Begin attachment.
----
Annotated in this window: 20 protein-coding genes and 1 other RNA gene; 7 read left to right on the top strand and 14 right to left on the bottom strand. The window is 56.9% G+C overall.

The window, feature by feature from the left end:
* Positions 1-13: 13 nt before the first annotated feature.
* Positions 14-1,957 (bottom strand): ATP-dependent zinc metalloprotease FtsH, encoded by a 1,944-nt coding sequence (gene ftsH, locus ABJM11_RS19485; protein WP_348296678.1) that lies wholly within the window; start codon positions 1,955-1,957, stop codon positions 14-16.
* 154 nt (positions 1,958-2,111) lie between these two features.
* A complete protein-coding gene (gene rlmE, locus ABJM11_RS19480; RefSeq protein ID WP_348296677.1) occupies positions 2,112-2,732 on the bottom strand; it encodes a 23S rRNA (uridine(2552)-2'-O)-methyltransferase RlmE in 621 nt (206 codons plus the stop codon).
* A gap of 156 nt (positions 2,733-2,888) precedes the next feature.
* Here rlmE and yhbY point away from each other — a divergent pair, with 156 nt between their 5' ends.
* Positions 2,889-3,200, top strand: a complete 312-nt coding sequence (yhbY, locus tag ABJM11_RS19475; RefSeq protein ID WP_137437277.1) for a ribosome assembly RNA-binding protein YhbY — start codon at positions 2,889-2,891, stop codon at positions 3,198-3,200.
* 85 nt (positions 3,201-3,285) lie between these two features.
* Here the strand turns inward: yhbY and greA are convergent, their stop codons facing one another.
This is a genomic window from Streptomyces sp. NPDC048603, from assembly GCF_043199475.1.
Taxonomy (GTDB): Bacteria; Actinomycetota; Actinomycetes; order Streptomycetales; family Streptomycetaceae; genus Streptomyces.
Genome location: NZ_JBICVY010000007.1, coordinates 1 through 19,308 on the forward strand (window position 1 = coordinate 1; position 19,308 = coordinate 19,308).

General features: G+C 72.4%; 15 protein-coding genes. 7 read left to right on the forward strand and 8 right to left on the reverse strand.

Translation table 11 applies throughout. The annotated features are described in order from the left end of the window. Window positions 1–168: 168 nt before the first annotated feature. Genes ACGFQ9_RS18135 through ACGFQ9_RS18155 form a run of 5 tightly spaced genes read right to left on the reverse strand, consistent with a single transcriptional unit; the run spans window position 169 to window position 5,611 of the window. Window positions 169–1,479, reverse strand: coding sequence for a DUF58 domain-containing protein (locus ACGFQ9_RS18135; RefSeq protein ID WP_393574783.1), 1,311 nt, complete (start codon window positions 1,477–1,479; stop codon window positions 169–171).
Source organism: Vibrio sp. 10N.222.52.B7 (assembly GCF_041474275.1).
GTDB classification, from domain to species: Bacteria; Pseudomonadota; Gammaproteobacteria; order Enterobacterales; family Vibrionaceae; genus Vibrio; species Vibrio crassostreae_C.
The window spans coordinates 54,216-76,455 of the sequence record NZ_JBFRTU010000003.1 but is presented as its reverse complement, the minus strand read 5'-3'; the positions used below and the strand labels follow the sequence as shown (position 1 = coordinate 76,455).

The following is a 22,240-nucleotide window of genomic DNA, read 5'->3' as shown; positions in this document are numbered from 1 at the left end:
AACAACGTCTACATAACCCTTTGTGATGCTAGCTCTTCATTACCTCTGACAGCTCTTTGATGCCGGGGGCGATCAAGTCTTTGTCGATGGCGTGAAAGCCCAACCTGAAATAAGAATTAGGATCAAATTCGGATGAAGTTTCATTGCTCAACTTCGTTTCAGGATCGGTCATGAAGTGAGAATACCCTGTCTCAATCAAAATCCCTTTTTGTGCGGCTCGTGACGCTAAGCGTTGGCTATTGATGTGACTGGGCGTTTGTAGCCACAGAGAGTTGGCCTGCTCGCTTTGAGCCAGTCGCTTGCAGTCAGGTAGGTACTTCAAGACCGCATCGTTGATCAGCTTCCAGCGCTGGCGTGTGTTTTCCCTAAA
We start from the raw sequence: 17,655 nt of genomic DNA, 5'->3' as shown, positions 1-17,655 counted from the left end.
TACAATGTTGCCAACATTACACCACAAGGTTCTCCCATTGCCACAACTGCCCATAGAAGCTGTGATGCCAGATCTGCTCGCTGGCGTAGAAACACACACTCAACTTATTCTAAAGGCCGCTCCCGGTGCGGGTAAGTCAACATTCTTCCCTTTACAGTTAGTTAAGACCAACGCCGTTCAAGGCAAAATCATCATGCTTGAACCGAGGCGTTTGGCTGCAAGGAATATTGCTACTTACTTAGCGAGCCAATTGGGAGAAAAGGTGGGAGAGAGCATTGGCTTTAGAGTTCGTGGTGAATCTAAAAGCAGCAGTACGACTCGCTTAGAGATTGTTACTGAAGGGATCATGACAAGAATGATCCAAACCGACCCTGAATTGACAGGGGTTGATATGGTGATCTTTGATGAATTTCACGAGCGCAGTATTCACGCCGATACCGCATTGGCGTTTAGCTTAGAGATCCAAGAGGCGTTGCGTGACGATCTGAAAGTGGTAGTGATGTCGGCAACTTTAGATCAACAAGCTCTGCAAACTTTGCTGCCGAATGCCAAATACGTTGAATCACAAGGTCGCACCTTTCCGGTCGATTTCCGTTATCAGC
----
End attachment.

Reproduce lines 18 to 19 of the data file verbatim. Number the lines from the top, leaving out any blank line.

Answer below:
GTDB classification, from domain to species: Bacteria; Pseudomonadota; Gammaproteobacteria; order Enterobacterales; family Vibrionaceae; genus Vibrio; species Vibrio crassostreae_C.
The window spans coordinates 54,216-76,455 of the sequence record NZ_JBFRTU010000003.1 but is presented as its reverse complement, the minus strand read 5'-3'; the positions used below and the strand labels follow the sequence as shown (position 1 = coordinate 76,455).